“Overemployed” people are trying to hack the job market

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The Future. Remote work is supercharging a white-collar phenomenon dubbed “overemployment” (OE) — secretly holding multiple full-time jobs. While blue-collar workers have been doing that forever to make ends meet, the professional class has avoided doing so because of high workload, employer expectations, and those pesky non-competes. But with employers fixated on productivity, some employers may shrug their shoulders at ambitious workers as long as they’re meeting goals… or, worse, start to overload job requirements to curb the practice.

Two jobs are better than one
Overemployment — a movement that McKinsey estimates could be as high as 5% of the workforce — is taking hustle culture to a whole new level.

  • The OE community is mostly made up of people who have low-meeting, tech-focused jobs that are more individual-job-based than managerial — work that can be done within a normal 40 to 50-hour workweek and doesn’t require much oversight.
  • The adherents to OE have some pretty unified values — boost total compensation (many make mid-six figures), focus on saving and financial security (not job security), and excel at all your jobs.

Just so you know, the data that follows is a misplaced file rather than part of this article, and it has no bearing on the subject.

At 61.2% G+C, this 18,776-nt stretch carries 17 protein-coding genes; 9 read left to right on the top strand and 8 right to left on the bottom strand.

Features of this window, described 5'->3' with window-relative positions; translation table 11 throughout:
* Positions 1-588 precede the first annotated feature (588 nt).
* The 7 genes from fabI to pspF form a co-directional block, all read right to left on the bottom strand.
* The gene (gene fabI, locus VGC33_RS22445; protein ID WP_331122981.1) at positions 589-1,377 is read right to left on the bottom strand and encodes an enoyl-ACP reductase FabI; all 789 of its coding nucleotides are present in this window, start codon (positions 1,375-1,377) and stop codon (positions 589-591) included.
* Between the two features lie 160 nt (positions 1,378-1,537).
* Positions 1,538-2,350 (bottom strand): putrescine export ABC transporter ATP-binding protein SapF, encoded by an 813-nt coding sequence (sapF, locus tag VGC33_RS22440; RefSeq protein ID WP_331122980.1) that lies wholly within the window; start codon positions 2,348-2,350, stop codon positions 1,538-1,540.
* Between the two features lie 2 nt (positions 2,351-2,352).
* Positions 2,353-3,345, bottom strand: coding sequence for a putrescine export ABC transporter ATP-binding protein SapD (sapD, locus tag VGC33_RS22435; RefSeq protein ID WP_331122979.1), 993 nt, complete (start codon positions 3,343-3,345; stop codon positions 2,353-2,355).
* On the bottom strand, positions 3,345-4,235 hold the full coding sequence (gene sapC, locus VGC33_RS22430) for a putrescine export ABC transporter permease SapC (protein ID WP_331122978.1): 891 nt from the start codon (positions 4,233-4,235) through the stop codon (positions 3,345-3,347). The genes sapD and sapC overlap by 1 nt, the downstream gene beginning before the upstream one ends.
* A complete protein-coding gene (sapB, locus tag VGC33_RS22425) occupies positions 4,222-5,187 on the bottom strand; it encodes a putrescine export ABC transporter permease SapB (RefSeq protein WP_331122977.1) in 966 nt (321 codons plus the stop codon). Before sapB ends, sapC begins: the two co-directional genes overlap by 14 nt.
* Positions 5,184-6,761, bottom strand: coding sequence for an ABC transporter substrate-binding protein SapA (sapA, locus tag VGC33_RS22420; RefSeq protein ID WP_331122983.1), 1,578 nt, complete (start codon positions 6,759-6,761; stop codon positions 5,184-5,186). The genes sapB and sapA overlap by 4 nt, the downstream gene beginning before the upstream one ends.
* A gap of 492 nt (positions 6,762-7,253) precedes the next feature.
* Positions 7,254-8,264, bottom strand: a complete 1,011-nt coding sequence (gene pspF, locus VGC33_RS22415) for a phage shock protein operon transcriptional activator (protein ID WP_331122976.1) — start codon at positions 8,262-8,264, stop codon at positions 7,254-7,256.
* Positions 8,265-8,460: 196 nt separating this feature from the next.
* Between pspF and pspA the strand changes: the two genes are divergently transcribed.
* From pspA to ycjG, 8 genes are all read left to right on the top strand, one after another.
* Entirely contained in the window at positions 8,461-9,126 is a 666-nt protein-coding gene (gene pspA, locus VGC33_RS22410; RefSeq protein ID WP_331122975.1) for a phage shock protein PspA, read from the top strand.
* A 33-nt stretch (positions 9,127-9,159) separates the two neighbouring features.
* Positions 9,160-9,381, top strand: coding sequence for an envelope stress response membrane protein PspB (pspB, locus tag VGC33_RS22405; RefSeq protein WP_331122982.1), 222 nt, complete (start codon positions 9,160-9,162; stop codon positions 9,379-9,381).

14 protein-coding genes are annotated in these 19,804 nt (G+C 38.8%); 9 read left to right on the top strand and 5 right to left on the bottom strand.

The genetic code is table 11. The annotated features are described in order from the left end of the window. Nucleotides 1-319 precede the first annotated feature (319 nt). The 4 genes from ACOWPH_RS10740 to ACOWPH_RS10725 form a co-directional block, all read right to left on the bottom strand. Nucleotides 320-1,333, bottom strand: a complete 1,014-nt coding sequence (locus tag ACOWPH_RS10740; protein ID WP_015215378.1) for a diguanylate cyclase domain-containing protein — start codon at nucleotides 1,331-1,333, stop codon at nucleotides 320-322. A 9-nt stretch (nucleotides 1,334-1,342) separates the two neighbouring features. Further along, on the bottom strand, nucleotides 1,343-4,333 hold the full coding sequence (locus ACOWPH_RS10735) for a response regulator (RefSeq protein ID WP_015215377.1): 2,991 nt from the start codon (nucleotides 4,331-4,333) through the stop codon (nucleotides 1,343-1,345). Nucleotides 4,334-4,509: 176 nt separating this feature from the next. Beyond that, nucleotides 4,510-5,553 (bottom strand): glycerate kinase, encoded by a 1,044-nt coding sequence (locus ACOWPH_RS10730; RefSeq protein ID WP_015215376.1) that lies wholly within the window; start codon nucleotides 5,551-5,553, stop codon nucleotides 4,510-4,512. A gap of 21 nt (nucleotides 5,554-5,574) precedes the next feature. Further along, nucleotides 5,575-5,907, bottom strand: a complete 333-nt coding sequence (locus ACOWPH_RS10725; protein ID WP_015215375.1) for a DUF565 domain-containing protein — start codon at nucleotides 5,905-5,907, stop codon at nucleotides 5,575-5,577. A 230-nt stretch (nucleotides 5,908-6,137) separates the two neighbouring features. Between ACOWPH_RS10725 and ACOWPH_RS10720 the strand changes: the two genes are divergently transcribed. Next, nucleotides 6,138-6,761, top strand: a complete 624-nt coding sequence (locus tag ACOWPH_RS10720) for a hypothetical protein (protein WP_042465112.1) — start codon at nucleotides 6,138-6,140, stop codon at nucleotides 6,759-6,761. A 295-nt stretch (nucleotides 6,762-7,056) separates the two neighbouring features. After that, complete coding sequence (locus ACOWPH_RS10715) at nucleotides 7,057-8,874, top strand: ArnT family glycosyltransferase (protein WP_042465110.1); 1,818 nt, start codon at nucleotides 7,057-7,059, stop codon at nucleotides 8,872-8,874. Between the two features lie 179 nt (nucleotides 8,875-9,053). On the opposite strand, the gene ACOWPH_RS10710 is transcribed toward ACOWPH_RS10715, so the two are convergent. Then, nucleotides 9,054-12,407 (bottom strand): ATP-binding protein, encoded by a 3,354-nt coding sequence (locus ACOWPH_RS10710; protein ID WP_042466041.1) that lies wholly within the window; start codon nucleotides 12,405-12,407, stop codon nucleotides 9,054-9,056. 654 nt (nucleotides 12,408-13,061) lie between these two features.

• And like Fight Club, secrecy is key — locking down LinkedIn profiles, not outing other members on forums like Discord and Reddit, and using code phrases when discussing how to handle the logistics of juggling all those jobs.

To give an example of the typical OE-er, Bryan Roque, who recently settled into one job, said he simultaneously held positions at Meta, IBM, and Tinder… netting him over $820,000 per year.

While many in the OE community pride themselves on how great they work for their various employers and how much they’re gaming a system that views employees as widgets that can be laid off at the first sign of “negative market forces,” many also note the commitment to optimization has taken a toll on their personal lives.

How can people not feel burnout after that much productivity?

David Vendrell

Born and raised a stone’s-throw away from the Everglades, David left the Florida swamp for the California desert. Over-caffeinated, he stares at his computer too long either writing the TFP newsletter or screenplays. He is repped by Anonymous Content.


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